Yes, we love innovation and efficiency. So this submission is not coming from a place of conservatism or love of tradition for its own sake.

But the other half of the picture does not support the sort of modernisation of family proceedings that may seem the obvious way forward to a business person, or which fits with this modernisation of our business procedures.  Modernisation can achieve immediate, measurable, visible, surface efficiency.

But we need to go back to the basic facts which I hope to show are totally relevant to the deeper efficiency – the less obvious, longer term efficiency of the system. We need to consider them if we are not to fall into considerable error.

Two aspects:  1. The cost of a wrong decision. 2. The cost of a right decision.

In my area of work the state is taking away children from parents.  That is the most devastating act imaginable.

1. In many cases these are not forgone conclusions.  Social workers are not always right. Many parents succeed – or in another language, many children are reunited with their parents because of the painstaking approach of care proceedings.

Remembering always that a mistake one way means a child is removed from parents who can in fact care for them and a mistake the other way means a child is exposed to abuse and neglect. Please see my earlier submissions on this.

There are hideous costs in human terms of course. But also in financial terms: children unnecessarily in care cost huge sums of money.  Children wrongly returned home may lead to later expensive proceedings, leaving aside the long term outcomes of abuse and neglect – at the extreme end, deaths and criminal charges and enquiries. And in many less extreme cases, children growing up with mental health problems, anti-social behaviour, crime, repetition of failed parenting.

We cannot afford – humanly or financially – to get these decisions wrong. It is worth being painstaking.  And that word highlights the problem.  Taking pains.  It is painful. That is how we may experience the fact that it is expensive in the short term. And it may be pain that we have to learn to bear.

2. But if the right decision is taken… and it may be a case where the outcome seems obvious?  However, even here, there is more going on that a cold, mechanical weighing of the evidence. Even when the decision is right, the process needs to be right as well – not just Justice being seen to be done as in the old maxim but for good, if unobvious economic reasons.

Consider:  In almost any parent the act of removing a child or threatening to do so would produce fear and anger; flight and fight behaviour. Remember we are dealing with many parents who have very little education and, often, mental health problems. The obvious reaction is to take the baby and run – or to fight the social workers, physically.

And yet there is in fact very little extreme action.  Very few cases of parents running away with children.  Very little violence or physical resistance.  Few real fights at court. Few social workers attacked (enough for it to be a serious issue, not enough to be a common phenomenon statistically).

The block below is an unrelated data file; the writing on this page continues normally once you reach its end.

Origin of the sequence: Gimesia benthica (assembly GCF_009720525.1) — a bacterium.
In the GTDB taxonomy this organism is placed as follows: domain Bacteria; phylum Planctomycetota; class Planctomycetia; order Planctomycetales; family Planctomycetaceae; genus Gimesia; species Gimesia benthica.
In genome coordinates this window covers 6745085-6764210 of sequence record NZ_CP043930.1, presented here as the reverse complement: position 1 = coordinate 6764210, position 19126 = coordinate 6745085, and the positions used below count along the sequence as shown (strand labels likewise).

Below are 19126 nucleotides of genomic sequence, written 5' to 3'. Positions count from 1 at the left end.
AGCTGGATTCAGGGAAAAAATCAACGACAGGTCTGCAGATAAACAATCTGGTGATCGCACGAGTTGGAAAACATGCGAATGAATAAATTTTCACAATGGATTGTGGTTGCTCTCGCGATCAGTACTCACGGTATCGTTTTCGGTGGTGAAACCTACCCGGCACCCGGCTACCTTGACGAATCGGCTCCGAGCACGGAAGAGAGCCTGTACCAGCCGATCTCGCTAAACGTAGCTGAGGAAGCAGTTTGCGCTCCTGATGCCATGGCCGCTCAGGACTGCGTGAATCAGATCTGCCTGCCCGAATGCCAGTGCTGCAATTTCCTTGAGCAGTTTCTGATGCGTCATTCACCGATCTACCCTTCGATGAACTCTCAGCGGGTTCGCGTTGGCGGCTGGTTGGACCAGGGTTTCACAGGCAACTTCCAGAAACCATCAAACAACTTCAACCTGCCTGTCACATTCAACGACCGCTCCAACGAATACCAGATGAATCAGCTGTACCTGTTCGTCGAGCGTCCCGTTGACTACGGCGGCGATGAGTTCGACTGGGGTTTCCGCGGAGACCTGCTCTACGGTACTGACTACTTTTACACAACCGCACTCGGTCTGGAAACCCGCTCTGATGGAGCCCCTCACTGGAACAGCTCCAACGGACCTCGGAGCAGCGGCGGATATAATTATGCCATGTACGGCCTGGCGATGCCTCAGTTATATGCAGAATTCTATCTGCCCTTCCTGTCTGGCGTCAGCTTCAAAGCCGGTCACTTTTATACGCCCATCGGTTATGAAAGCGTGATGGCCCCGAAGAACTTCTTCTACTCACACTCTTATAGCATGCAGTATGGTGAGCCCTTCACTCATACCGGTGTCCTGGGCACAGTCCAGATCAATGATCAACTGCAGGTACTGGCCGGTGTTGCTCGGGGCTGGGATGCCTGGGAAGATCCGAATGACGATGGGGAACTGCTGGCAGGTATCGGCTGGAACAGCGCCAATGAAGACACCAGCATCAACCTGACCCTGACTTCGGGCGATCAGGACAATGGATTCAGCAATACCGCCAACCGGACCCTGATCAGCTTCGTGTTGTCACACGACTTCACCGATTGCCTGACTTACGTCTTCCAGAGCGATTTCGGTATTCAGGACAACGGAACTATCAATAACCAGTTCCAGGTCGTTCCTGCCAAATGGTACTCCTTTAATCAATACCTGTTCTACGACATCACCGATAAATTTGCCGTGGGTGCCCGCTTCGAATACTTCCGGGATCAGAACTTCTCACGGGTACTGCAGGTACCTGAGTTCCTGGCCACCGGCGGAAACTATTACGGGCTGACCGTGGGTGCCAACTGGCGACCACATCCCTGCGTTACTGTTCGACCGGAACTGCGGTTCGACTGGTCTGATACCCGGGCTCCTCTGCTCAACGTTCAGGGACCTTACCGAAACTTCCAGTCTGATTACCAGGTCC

And, crucially, few examples of parents tracing foster carers or adopters and harassing them or attempting to remove children. I am sure you appreciate that now, with the internet, it is easier and easier to trace people.

If any of those things happened the result could be horrifying and I suggest we need to look at them carefully.

In the actual court, physical attacks mean justice would be blocked, for this case and many others in the building. It would generate the need for greater security staff.

For social workers it would also make their whole jobs much harder with a cost to all families and a financial cost to the Local Authority.

If foster carers were attacked then the supply of foster carers, which is already insufficient, would be massively reduced. The children placed with them would be traumatised.

And assuming now that the case is proved and a final order made – If adopters were traced and harassed or children abducted, even one or two, then the supply of adopters would be very adversely affected. Lack of adopters is one of the great blockages in the system, with children remaining in care for far too long waiting for adoption – and at great emotional cost to the children and financial cost to the Local Authorities.

In this context, a point I am surprised not to have seen elsewhere is that assisted conception has only just started and yet it is making infertility more and more avoidable. The supply of childless couples keen to adopt may be shrinking already.

These are real risks and costs.  So why hasn’t any of this happened up until now?

The answer is because parents in fact accept the verdicts of the court. They accept the legitimacy of the act of removing their children.

That is extraordinary. We have got so used to it that we take it for granted. I suggest we should not take it for granted and we need to look at this carefully. It is a precious resource that need protecting.

Why do parents accept this? Because however dysfunctional they are, whatever mental health problems or educational deficiencies they have, they can see that the case has been dealt with fairly and fully.

The evidence of the Local Authority has been fully presented and challenged by their lawyers. Their own views have been put across in a way they can follow. They have been given a fair chance with full assessments. This has been done very thoroughly and slowly over months.